The first work you encounter on entering mother’s tankstation to see Niamh O’Malley’s ‘Placeholder’ is ‘Gather’ (2019), a balance of strength and delicacy with its coloured glass cuboids that are pierced and supported by a steel bar. This is the only ‘old’ work in this new exhibition and it is hardly old at all having been shown late last year in O’Malley’s ‘handle’ in Dublin’s RHA. The encounter with this piece in the more intimate environment of mother’s tankstation, compared to the enormous and purpose-built RHA gallery space, represents the first moment of contrast that O’Malley has crafted to encourage the viewer to stop and contemplate.
Just inside the door of the main space of the gallery, you meet the exhibition’s eponymous piece,‘Placeholder’ (2020): a large slab of limestone that has been carved to resemble an industrial floor mat. You are advised that this is the only piece that can be touched: a statement designed to confirm that this is a piece of art rather than to remind viewers that the other intensely delicate glass sculptures on the surrounding walls are not for handling. You have to engage with ‘Placeholder’, choosing to take the option to walk on, over, or around. You have to reckon with it to experience the rest of the exhibition, any passive decision leads to an impasse. The choice to walk over will lead to a small movement in the piece, a movement that conceals its weight and chosen material. The opportunity to touch is too irresistible to pass up. As you squat on the floor to run your fingers along its cattle-grid like grooves you realise that O’Malley has drawn you into her observations on shape, materiality and function, the process of introspection replicated with a real-world movement of the body.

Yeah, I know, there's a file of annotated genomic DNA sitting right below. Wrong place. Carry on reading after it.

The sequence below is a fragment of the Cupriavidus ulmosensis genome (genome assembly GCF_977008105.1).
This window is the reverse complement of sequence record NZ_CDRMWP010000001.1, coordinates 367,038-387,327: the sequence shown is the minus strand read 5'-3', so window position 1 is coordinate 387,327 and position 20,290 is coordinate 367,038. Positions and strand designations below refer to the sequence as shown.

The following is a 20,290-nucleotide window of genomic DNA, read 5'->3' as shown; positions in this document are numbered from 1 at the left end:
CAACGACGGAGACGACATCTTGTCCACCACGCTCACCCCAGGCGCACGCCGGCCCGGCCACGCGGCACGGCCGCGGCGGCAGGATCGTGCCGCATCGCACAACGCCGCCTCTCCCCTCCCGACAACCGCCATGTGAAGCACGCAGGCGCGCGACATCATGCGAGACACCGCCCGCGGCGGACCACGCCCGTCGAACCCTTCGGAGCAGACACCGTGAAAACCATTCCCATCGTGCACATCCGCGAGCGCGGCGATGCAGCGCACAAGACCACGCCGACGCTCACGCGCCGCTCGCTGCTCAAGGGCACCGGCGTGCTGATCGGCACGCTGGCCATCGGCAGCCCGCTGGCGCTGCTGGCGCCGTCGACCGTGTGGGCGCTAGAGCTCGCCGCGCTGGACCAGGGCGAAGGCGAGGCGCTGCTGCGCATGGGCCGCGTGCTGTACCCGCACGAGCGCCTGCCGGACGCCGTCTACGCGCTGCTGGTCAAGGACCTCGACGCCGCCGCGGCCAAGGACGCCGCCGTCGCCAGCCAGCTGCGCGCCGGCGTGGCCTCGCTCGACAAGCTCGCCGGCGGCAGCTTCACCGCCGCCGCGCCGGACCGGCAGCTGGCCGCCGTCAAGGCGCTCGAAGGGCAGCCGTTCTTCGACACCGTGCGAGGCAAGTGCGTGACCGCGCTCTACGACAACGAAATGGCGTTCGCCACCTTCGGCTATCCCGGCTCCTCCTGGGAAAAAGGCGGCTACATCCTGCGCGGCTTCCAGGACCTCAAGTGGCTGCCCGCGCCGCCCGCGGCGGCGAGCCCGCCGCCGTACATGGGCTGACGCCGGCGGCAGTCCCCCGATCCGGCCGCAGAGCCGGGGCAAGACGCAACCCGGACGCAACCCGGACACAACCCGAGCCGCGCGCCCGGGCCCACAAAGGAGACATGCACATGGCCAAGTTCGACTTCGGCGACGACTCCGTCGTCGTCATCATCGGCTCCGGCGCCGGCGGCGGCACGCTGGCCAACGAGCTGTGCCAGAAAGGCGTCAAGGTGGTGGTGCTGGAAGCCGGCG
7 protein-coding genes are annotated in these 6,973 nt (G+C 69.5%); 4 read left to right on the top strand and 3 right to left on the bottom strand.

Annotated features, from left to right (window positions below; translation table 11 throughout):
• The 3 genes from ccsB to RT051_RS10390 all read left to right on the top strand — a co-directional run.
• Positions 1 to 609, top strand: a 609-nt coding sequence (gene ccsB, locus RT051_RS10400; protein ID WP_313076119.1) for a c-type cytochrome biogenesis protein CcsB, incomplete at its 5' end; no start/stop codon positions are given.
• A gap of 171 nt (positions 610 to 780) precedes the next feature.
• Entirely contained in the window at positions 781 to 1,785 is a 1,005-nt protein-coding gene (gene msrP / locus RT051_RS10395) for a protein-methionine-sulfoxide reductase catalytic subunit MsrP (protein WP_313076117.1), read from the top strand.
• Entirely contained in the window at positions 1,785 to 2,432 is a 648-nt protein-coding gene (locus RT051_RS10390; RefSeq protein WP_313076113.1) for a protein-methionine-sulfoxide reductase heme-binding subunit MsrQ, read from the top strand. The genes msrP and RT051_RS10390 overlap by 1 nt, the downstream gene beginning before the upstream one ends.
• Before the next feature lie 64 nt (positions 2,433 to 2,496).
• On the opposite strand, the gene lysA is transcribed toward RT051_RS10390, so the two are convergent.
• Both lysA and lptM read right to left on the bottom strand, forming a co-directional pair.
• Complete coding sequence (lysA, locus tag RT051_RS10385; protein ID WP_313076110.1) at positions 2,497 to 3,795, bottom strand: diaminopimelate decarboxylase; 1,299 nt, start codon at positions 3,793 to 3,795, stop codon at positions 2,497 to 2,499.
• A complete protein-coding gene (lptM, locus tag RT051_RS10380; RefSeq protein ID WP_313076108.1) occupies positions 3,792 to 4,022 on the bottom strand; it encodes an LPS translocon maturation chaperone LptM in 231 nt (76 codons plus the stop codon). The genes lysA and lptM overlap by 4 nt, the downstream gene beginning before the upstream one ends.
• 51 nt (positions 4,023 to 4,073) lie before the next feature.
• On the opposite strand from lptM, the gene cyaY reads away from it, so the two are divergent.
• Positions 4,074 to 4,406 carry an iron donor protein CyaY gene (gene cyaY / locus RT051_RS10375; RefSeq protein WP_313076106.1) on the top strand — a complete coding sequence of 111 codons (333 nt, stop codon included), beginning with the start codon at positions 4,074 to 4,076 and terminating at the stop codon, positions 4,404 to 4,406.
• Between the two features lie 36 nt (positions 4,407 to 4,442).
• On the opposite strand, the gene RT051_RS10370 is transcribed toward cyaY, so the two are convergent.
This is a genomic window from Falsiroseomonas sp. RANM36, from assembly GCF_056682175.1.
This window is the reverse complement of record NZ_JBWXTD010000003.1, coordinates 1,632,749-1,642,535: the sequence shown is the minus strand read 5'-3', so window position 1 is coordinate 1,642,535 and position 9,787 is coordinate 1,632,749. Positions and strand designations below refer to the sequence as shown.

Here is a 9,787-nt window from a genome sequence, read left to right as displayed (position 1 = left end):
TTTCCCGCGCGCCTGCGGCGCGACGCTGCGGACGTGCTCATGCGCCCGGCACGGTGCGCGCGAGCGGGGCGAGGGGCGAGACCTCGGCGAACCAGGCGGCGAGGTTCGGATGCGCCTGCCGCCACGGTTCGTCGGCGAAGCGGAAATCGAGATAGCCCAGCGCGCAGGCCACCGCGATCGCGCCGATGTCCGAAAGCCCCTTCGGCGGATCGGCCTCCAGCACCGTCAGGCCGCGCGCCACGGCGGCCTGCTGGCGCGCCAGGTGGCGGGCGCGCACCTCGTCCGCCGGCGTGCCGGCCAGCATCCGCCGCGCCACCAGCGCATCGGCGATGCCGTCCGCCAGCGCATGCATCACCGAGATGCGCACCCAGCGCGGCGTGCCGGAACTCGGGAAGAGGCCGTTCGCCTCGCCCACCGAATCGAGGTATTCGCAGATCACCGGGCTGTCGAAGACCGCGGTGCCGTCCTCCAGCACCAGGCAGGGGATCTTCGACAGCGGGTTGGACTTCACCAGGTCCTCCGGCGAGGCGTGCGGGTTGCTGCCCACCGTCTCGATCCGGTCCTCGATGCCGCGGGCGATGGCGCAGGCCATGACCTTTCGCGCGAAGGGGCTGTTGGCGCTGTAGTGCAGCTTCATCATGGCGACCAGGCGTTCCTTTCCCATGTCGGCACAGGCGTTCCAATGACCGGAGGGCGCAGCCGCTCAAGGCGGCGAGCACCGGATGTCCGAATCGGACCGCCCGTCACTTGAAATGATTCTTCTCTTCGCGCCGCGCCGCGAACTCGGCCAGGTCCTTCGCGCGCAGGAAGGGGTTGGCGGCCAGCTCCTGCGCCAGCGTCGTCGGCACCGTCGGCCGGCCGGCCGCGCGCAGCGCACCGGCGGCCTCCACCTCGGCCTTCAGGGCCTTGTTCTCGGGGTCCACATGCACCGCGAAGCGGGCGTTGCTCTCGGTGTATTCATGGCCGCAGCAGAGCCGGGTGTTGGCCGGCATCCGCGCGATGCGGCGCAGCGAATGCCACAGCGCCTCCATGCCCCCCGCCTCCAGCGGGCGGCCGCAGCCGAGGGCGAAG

O’Malley provides no smoking guns in her exhibition, deciding against an accompanying text or artist statement - a refreshing decision that allows the viewer to craft their own narrative. A motif that does emerge from the minimal information provided is one of contrasting vertical and horizontal lines - with the former lending its name to three glass foiled sculptures: ‘Vertical (textured clear)’, ‘Vertical (composite, pink)’, and ‘Vertical (yellow)’ (all 2020). The viewer must identify the horizontal for themselves, with the most obvious candidate being ‘Handrail (segmented)’ (2020). Like the slab before, the rail pulls at you, drawing you further into the gallery. At nearly 4 metres, the rail contains three polished beech segments and bends around two gallery walls. Two of these segments are immediately visible and when we peer around the corner of the gallery we see the third. To fully appreciate it you must back-pedal to find the appropriate viewing angle - once again creating a sense of movement within the show grounded in a series of static installations.
In ‘Placeholder’, O’Malley displays works that feel almost two-dimensional through their elongated widths, heights, and narrow depths. These aspects amplify the sense of a viewing platform in the gallery as works hug the walls, leaving spaces between for us to navigate. This platform has a sense of unease to it as the movement created by O’Malley during the viewing process leads to sensations of disorientation and vulnerability. This space is broken only by ‘Park shapes’ (2020), a short, looped video projected on a folded steel screen, which sits on the gallery floor. This video is the antithesis of those shown in ‘handle’, which required distance from the viewer in order to see. Instead, proximity is required as you once again squat to view it head-on. From this new, advantageous viewing position you sense that O’Malley has been carefully curating your vertical and horizontal movements through her considered installation choices. She has poured over the small details, presenting an exhibition that actively encourages slow looking. Those who take up that offer and inject themselves into the narrative will be rewarded for their time.